In the most serious legal challenge to date against Colorado's legalization of marijuana, two neighboring states have asked the U.S. Supreme Court to strike down the history-making law.Indeed, these blood red states insist that all states must submit to the will of the federal government:
Nebraska and Oklahoma filed the lawsuit directly with the nation's highest court on Thursday. The two states argue in the lawsuit that, "the State of Colorado has created a dangerous gap in the federal drug control system."
"Marijuana flows from this gap into neighboring states, undermining Plaintiff States' own marijuana bans, draining their treasuries, and placing stress on their criminal justice systems," the lawsuit alleges.
Nebraska and Oklahoma's complaint argues that Colorado does not have authority to pass laws that conflict with the federal prohibition on marijuana. Doing so, the states claim, violates the Supremacy Clause of the U.S. Constitution.I'm sure James Madison will no doubt be pleased to hear that Nebraska and Oklahoma finally came around.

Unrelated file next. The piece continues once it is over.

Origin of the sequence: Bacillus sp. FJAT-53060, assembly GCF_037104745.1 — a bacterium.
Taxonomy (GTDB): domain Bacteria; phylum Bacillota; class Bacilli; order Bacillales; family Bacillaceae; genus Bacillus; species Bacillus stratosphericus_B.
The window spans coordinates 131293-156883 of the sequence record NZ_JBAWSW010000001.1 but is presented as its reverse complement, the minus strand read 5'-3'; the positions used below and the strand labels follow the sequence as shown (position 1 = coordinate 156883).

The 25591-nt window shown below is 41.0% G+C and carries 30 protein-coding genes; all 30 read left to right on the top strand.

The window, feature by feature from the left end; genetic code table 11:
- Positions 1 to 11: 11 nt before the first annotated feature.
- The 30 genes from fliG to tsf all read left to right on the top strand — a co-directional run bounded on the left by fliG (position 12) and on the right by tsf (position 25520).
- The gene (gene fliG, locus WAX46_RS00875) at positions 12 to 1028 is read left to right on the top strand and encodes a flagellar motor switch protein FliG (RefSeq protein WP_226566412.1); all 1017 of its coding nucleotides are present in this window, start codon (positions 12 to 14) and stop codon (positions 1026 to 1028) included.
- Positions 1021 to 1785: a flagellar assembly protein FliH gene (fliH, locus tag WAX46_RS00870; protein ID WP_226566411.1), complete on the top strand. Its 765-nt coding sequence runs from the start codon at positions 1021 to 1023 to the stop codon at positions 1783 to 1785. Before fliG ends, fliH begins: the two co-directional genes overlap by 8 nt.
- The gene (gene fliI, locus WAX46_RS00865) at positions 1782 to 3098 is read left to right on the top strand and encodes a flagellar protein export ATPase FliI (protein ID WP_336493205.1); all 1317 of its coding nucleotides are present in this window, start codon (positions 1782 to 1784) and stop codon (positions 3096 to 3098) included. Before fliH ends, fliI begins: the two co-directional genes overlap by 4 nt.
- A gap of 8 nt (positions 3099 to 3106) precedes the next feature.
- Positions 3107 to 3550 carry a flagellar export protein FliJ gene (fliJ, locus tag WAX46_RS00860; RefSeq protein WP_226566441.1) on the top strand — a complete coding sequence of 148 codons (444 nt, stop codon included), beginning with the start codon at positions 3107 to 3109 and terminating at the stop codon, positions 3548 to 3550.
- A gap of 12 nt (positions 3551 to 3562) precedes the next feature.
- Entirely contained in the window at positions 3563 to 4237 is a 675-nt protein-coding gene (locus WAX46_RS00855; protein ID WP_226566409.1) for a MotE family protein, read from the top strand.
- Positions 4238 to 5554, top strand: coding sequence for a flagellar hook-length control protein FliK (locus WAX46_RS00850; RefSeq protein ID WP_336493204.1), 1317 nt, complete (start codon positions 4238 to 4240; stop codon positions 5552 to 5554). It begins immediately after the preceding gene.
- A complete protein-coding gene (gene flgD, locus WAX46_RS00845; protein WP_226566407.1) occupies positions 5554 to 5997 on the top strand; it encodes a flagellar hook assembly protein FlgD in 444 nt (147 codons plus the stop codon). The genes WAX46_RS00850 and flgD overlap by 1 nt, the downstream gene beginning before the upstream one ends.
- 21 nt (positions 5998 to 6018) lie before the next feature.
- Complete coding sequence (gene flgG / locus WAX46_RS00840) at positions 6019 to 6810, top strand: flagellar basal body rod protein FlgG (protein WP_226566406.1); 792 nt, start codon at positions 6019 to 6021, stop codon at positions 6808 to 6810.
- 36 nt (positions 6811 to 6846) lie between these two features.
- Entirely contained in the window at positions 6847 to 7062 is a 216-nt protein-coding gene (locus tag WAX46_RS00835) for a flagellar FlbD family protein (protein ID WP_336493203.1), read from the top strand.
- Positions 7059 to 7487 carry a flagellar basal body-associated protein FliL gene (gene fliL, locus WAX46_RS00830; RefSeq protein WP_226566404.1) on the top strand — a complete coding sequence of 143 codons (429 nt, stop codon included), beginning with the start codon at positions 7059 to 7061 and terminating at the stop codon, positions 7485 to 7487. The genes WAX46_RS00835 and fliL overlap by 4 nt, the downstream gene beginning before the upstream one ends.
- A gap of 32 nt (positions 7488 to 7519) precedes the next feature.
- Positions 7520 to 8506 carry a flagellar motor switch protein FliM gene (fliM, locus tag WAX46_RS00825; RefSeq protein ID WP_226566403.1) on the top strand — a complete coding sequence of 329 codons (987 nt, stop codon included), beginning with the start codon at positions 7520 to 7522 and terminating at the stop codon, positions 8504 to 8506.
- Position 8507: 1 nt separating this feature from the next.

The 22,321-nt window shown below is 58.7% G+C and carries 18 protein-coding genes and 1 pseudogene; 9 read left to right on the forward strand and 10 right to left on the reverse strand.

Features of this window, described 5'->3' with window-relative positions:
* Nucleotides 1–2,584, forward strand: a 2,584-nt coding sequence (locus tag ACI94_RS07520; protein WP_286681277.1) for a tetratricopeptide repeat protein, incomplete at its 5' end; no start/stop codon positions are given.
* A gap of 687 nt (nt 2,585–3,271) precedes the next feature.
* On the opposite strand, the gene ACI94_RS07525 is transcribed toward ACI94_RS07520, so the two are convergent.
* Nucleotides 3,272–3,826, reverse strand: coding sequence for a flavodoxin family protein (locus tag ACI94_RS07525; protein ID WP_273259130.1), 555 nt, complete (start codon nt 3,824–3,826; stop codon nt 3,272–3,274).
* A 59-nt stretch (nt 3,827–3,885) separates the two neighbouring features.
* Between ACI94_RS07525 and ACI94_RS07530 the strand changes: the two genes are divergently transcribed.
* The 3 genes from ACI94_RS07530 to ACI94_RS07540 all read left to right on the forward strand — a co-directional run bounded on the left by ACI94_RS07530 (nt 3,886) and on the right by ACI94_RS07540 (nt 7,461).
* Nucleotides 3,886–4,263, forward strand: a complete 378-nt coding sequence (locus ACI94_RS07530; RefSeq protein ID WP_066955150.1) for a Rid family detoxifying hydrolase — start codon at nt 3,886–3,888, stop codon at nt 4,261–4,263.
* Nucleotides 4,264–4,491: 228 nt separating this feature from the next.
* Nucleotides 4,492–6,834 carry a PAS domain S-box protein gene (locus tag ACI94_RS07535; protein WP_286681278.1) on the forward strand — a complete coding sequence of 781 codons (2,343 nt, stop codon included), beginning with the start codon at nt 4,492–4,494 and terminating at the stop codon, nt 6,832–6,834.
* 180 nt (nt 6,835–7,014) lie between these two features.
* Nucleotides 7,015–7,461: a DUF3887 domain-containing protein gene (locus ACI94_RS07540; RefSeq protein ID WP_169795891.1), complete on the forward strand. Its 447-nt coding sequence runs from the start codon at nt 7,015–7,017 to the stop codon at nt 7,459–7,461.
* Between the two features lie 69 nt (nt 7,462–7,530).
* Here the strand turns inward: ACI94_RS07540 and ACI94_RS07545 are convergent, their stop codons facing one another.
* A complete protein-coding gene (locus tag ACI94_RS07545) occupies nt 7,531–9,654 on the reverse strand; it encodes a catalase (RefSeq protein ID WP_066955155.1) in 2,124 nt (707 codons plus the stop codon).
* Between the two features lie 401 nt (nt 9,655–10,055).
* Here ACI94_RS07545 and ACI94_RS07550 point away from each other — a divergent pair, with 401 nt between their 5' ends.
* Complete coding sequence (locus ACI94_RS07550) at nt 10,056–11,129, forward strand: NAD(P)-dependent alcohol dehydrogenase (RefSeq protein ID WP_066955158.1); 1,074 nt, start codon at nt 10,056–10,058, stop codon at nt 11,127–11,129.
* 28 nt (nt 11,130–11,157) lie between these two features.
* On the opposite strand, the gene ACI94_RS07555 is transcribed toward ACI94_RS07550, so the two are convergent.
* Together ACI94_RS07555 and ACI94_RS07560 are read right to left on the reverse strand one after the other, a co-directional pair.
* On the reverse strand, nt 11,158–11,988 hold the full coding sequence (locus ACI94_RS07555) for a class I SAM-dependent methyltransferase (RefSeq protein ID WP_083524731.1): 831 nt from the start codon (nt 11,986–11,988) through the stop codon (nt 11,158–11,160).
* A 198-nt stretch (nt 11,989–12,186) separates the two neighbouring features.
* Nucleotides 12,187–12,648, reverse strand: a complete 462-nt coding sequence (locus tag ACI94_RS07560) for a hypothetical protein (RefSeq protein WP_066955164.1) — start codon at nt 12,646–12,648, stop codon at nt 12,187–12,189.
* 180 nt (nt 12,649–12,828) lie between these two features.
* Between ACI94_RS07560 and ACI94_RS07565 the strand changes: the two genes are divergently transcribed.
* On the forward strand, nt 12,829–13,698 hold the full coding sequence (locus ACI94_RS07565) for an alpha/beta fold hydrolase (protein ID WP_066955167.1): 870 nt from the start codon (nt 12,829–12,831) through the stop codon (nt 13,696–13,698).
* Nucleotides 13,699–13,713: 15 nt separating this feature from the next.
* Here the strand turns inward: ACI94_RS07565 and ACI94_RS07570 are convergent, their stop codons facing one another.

But there were also other reasons these states had for bringing forth this suit:
But much of the complaint focuses on harms the two states say have come to them as a result of legal pot sales in Colorado. The lawsuit says the states have suffered increased costs from arrests, the impoundment of vehicles, the seizure of contraband, the transfer of prisoners, and other problems associated with marijuana — which is strictly illegal in the two states — flowing into Nebraska and Oklahoma. The states say the problems amount to "irreparable injury."
The lawsuit does not cite any figures to back up the claims.Color me shocked.
News stories since Amendment 64's passage have repeatedly noted the complaints of law enforcement officers in neighboring states that marijuana legalization in Colorado is straining their budgets. For instance, the police chief in Sydney, Neb., told a television station this year that half of his department's traffic stops now result in a marijuana arrest. He said the department burned through its yearly overtime budget in six months, mostly paying officers overtime to go to court to testify in marijuana prosecutions.You know would probably help save money and resources, Chief? Not having to go after these people in the first place. It seems the problem isn't that pot is legal in Colorado, but rather, it's still illegal in Nebraska.
This lawsuit seems worth keeping a close watch on.